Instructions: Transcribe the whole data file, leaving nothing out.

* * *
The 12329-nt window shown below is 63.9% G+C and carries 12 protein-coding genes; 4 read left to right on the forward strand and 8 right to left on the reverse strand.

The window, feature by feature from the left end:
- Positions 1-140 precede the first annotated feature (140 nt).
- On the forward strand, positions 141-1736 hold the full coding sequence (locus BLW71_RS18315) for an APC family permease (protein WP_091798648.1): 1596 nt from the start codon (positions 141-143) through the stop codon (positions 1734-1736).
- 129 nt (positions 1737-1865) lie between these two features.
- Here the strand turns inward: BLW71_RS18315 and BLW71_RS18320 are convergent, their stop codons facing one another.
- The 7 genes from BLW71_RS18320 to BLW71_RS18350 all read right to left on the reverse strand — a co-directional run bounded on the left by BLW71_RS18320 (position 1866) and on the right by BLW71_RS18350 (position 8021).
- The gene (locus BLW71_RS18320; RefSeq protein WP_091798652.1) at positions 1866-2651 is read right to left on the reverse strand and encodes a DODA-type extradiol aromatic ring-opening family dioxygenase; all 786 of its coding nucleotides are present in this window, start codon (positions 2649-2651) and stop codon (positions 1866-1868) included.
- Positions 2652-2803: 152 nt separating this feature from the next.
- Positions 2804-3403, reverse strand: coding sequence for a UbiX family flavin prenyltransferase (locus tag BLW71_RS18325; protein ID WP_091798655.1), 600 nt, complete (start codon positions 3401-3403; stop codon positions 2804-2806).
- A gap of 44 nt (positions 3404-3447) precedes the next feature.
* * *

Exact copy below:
The 12329-nt window shown below is 63.9% G+C and carries 12 protein-coding genes; 4 read left to right on the forward strand and 8 right to left on the reverse strand.

The window, feature by feature from the left end:
- Positions 1-140 precede the first annotated feature (140 nt).
- On the forward strand, positions 141-1736 hold the full coding sequence (locus BLW71_RS18315) for an APC family permease (protein WP_091798648.1): 1596 nt from the start codon (positions 141-143) through the stop codon (positions 1734-1736).
- 129 nt (positions 1737-1865) lie between these two features.
- Here the strand turns inward: BLW71_RS18315 and BLW71_RS18320 are convergent, their stop codons facing one another.
- The 7 genes from BLW71_RS18320 to BLW71_RS18350 all read right to left on the reverse strand — a co-directional run bounded on the left by BLW71_RS18320 (position 1866) and on the right by BLW71_RS18350 (position 8021).
- The gene (locus BLW71_RS18320; RefSeq protein WP_091798652.1) at positions 1866-2651 is read right to left on the reverse strand and encodes a DODA-type extradiol aromatic ring-opening family dioxygenase; all 786 of its coding nucleotides are present in this window, start codon (positions 2649-2651) and stop codon (positions 1866-1868) included.
- Positions 2652-2803: 152 nt separating this feature from the next.
- Positions 2804-3403, reverse strand: coding sequence for a UbiX family flavin prenyltransferase (locus tag BLW71_RS18325; protein ID WP_091798655.1), 600 nt, complete (start codon positions 3401-3403; stop codon positions 2804-2806).
- A gap of 44 nt (positions 3404-3447) precedes the next feature.